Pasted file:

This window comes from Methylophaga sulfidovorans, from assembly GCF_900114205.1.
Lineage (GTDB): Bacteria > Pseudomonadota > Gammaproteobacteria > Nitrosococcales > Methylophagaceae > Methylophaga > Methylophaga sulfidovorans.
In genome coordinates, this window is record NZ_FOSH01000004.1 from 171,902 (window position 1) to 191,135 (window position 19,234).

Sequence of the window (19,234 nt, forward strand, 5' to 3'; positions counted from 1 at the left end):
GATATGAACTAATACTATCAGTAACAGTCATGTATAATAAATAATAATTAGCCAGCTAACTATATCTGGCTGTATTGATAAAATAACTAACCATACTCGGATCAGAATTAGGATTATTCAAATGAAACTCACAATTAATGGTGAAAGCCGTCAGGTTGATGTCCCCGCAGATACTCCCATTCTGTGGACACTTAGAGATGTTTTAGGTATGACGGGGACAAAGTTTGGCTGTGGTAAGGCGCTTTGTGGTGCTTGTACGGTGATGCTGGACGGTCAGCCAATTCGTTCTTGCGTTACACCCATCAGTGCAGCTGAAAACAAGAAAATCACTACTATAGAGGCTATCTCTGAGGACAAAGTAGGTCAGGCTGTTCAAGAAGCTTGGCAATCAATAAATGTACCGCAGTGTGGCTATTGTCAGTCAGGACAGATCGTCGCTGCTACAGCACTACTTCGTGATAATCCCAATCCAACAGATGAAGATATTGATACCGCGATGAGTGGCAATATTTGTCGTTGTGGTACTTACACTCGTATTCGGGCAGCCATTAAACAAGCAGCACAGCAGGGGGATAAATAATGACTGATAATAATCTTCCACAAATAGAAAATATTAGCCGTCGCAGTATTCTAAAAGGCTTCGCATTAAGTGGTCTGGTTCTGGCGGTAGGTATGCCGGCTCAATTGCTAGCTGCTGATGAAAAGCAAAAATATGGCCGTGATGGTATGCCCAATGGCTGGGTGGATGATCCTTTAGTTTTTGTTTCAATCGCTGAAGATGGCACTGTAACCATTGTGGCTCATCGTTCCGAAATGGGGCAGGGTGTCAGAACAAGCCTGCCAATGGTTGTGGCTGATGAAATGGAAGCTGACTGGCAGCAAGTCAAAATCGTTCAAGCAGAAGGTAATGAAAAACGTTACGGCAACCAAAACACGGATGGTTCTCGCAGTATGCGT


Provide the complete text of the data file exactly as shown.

This window comes from Methylophaga sulfidovorans, from assembly GCF_900114205.1.
Lineage (GTDB): Bacteria > Pseudomonadota > Gammaproteobacteria > Nitrosococcales > Methylophagaceae > Methylophaga > Methylophaga sulfidovorans.
In genome coordinates, this window is record NZ_FOSH01000004.1 from 171,902 (window position 1) to 191,135 (window position 19,234).

Sequence of the window (19,234 nt, forward strand, 5' to 3'; positions counted from 1 at the left end):
GATATGAACTAATACTATCAGTAACAGTCATGTATAATAAATAATAATTAGCCAGCTAACTATATCTGGCTGTATTGATAAAATAACTAACCATACTCGGATCAGAATTAGGATTATTCAAATGAAACTCACAATTAATGGTGAAAGCCGTCAGGTTGATGTCCCCGCAGATACTCCCATTCTGTGGACACTTAGAGATGTTTTAGGTATGACGGGGACAAAGTTTGGCTGTGGTAAGGCGCTTTGTGGTGCTTGTACGGTGATGCTGGACGGTCAGCCAATTCGTTCTTGCGTTACACCCATCAGTGCAGCTGAAAACAAGAAAATCACTACTATAGAGGCTATCTCTGAGGACAAAGTAGGTCAGGCTGTTCAAGAAGCTTGGCAATCAATAAATGTACCGCAGTGTGGCTATTGTCAGTCAGGACAGATCGTCGCTGCTACAGCACTACTTCGTGATAATCCCAATCCAACAGATGAAGATATTGATACCGCGATGAGTGGCAATATTTGTCGTTGTGGTACTTACACTCGTATTCGGGCAGCCATTAAACAAGCAGCACAGCAGGGGGATAAATAATGACTGATAATAATCTTCCACAAATAGAAAATATTAGCCGTCGCAGTATTCTAAAAGGCTTCGCATTAAGTGGTCTGGTTCTGGCGGTAGGTATGCCGGCTCAATTGCTAGCTGCTGATGAAAAGCAAAAATATGGCCGTGATGGTATGCCCAATGGCTGGGTGGATGATCCTTTAGTTTTTGTTTCAATCGCTGAAGATGGCACTGTAACCATTGTGGCTCATCGTTCCGAAATGGGGCAGGGTGTCAGAACAAGCCTGCCAATGGTTGTGGCTGATGAAATGGAAGCTGACTGGCAGCAAGTCAAAATCGTTCAAGCAGAAGGTAATGAAAAACGTTACGGCAACCAAAACACGGATGGTTCTCGCAGTATGCGT